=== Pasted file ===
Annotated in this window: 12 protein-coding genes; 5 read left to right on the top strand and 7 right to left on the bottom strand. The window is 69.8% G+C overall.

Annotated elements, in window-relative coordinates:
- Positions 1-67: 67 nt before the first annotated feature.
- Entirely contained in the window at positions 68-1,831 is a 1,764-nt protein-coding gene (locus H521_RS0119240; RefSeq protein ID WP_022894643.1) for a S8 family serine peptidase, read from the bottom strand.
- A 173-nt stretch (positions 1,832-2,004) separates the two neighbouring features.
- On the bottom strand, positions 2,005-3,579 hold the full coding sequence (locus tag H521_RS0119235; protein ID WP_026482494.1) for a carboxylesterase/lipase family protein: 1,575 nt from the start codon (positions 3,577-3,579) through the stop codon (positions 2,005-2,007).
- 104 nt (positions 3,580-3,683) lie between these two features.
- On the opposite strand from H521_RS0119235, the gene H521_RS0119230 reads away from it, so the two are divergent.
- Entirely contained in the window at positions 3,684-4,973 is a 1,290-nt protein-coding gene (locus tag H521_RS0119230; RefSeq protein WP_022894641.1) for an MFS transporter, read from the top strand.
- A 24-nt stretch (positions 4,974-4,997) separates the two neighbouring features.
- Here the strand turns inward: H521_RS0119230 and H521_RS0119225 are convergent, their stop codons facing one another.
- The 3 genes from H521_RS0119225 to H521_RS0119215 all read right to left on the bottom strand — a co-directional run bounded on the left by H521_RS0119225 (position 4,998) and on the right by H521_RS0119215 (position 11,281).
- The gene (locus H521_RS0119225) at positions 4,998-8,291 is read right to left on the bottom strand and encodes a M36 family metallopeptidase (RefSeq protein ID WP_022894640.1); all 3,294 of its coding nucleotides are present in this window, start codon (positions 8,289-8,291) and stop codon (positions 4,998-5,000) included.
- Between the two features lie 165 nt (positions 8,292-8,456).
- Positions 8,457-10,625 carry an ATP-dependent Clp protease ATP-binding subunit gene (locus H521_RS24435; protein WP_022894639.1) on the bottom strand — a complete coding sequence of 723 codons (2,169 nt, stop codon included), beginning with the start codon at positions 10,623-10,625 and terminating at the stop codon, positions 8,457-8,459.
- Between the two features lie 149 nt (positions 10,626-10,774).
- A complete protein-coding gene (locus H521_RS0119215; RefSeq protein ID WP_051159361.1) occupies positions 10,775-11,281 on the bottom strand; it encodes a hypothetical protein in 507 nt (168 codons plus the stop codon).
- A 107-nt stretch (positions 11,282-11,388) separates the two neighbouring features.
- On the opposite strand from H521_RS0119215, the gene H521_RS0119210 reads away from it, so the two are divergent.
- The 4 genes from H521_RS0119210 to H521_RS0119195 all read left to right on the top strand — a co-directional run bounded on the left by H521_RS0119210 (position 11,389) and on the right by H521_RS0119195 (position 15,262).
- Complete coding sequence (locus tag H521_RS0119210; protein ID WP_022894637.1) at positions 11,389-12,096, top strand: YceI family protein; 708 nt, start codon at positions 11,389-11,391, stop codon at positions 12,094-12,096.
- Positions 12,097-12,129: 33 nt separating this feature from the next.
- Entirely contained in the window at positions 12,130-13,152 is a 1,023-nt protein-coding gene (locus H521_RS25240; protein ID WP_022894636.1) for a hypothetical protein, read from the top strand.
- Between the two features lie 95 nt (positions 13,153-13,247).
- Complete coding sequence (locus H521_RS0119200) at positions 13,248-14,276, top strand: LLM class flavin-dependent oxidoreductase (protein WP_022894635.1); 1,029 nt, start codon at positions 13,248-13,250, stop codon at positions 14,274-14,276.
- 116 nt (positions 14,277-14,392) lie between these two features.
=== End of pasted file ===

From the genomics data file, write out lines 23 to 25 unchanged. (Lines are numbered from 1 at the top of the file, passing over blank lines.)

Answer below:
- Entirely contained in the window at positions 12,130-13,152 is a 1,023-nt protein-coding gene (locus H521_RS25240; protein ID WP_022894636.1) for a hypothetical protein, read from the top strand.
- Between the two features lie 95 nt (positions 13,153-13,247).
- Complete coding sequence (locus H521_RS0119200) at positions 13,248-14,276, top strand: LLM class flavin-dependent oxidoreductase (protein WP_022894635.1); 1,029 nt, start codon at positions 13,248-13,250, stop codon at positions 14,274-14,276.